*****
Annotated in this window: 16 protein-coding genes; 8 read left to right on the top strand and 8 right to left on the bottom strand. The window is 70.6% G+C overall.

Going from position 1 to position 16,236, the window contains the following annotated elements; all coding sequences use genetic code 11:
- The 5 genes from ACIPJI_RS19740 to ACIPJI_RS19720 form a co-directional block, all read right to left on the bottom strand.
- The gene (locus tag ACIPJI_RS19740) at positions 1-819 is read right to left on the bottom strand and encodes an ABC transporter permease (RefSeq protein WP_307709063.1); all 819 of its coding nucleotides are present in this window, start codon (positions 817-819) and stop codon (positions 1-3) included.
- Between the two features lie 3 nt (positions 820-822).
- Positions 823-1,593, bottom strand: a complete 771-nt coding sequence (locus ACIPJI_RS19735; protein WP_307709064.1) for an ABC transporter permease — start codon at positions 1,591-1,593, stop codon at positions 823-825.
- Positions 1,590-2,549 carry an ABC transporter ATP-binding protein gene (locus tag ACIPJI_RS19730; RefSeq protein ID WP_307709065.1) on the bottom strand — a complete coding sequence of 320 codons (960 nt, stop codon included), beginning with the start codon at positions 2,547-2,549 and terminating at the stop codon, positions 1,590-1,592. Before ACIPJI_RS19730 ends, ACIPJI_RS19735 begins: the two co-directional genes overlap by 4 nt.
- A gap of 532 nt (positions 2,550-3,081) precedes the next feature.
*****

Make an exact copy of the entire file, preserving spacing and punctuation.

Annotated in this window: 16 protein-coding genes; 8 read left to right on the top strand and 8 right to left on the bottom strand. The window is 70.6% G+C overall.

Going from position 1 to position 16,236, the window contains the following annotated elements; all coding sequences use genetic code 11:
- The 5 genes from ACIPJI_RS19740 to ACIPJI_RS19720 form a co-directional block, all read right to left on the bottom strand.
- The gene (locus tag ACIPJI_RS19740) at positions 1-819 is read right to left on the bottom strand and encodes an ABC transporter permease (RefSeq protein WP_307709063.1); all 819 of its coding nucleotides are present in this window, start codon (positions 817-819) and stop codon (positions 1-3) included.
- Between the two features lie 3 nt (positions 820-822).
- Positions 823-1,593, bottom strand: a complete 771-nt coding sequence (locus ACIPJI_RS19735; protein WP_307709064.1) for an ABC transporter permease — start codon at positions 1,591-1,593, stop codon at positions 823-825.
- Positions 1,590-2,549 carry an ABC transporter ATP-binding protein gene (locus tag ACIPJI_RS19730; RefSeq protein ID WP_307709065.1) on the bottom strand — a complete coding sequence of 320 codons (960 nt, stop codon included), beginning with the start codon at positions 2,547-2,549 and terminating at the stop codon, positions 1,590-1,592. Before ACIPJI_RS19730 ends, ACIPJI_RS19735 begins: the two co-directional genes overlap by 4 nt.
- A gap of 532 nt (positions 2,550-3,081) precedes the next feature.